The random variables we have studied thus far have had a finite number of possible values. For example, a random variable that has the binomial $(100, 0.5)$ distribution can be no bigger than 100.
Much of data science involves large random samples. If you think of $n$ as a sample size, then natural questions arise about the properties of the sample when $n$ is large. To answer these questions, it helps to think about the sample size $n$ tending to infinity. That usually involves imagining an arbitrarily large set of possible values.
This leads naturally to thinking about random variables that have infinitely many values. Many such random variables arise in practice. For example, if you toss a coin repeatedly and note down how many times you have to toss till you see heads for the first time, the number that you note down can be arbitrarily large because you can get any finite number of tails in a row.
This chapter introduces some random variables that have infinitely many possible values. To study them, it helps to have a new way of specifying distributions. We introduce this first, and then look at examples of some random variables that have infinitely many values and are used frequently in applications.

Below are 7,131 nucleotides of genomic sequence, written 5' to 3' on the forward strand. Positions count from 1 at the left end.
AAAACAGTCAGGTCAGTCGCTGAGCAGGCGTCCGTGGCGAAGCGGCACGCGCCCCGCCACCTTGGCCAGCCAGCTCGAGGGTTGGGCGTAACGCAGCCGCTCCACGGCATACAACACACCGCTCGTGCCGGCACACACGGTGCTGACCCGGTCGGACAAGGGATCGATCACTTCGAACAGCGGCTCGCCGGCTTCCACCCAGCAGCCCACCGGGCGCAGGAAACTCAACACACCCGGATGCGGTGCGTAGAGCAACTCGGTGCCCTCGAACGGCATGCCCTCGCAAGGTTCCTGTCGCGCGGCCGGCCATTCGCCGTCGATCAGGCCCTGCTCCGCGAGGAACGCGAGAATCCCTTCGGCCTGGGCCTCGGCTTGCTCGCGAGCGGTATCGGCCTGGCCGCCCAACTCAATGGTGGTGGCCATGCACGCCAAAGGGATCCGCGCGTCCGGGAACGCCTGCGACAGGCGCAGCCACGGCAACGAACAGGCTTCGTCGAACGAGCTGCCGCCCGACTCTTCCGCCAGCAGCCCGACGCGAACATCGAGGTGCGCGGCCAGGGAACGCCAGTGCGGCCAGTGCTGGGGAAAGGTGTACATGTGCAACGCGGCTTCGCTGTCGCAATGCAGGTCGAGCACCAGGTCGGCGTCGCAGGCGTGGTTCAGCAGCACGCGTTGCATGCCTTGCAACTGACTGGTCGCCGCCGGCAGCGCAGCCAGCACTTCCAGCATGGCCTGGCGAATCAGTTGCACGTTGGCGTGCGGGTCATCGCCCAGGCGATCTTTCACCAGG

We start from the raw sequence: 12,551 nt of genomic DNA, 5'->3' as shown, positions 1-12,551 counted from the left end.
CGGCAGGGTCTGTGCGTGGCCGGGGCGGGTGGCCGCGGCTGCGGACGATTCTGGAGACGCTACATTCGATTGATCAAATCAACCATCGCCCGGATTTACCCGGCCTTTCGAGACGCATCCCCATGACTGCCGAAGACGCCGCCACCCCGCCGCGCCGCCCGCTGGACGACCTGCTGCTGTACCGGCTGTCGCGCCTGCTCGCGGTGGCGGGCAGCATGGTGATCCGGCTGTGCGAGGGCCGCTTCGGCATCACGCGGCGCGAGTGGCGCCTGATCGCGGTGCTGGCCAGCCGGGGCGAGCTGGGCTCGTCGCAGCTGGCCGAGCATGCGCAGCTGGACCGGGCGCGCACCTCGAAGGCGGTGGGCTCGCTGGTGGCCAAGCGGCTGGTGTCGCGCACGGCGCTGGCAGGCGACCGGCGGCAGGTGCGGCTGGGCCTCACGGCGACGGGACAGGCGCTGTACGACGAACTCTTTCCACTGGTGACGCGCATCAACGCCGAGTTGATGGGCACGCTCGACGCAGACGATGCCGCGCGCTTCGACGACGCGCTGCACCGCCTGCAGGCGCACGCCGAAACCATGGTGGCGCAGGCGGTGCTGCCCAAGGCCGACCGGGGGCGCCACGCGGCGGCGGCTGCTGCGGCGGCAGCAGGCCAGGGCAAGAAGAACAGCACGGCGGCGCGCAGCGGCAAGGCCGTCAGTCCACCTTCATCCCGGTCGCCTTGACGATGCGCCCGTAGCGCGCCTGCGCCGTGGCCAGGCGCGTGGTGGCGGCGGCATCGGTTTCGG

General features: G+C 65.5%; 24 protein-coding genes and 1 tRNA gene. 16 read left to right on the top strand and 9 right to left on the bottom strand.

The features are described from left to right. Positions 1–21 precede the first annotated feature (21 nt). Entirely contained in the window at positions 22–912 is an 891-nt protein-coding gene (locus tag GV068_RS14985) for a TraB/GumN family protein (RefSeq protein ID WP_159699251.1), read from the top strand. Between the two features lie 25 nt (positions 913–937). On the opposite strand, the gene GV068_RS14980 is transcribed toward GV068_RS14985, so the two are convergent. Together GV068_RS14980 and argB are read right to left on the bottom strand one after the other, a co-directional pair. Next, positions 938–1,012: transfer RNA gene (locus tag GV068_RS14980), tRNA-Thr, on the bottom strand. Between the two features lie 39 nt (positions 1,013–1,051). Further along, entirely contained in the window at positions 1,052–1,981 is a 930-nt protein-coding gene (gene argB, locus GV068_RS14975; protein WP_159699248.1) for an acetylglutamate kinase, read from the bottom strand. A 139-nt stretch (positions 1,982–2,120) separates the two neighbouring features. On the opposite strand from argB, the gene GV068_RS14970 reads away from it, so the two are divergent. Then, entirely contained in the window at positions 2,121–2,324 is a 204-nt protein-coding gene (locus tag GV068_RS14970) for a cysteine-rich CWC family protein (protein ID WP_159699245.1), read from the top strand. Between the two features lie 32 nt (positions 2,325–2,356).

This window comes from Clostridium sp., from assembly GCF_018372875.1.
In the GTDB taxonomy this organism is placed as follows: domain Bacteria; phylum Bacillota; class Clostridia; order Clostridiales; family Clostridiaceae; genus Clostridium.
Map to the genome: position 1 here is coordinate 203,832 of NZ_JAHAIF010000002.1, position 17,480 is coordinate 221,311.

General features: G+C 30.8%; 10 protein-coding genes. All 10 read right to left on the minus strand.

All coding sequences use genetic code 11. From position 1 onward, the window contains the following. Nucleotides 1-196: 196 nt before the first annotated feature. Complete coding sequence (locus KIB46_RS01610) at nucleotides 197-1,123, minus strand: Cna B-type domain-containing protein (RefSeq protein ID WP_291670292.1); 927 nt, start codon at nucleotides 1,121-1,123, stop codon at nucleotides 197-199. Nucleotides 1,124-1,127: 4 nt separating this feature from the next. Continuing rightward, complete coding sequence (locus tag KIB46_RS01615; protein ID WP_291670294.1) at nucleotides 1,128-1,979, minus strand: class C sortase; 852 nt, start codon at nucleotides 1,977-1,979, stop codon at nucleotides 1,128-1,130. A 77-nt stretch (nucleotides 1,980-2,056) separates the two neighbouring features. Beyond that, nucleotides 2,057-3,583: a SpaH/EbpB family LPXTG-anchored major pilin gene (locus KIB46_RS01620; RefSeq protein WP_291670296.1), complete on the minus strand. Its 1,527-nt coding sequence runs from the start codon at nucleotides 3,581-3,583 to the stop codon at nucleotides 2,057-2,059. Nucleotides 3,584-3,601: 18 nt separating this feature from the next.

The primary setting that we will use in the chapter is that of a sequence of independent repeated trials. The outcome of each trial has the same distribution as the outcome of every other trial, so we say that the trials are identically distributed.
"Independent and identically distributed" has too many syllables for comfort, so it is abbreviated to i.i.d. which is one of the most heavily used acronyms in probability theory.
Sequences of coin tosse are i.i.d. trials, as are sequences of rolls of a die, or samples drawn with replacement.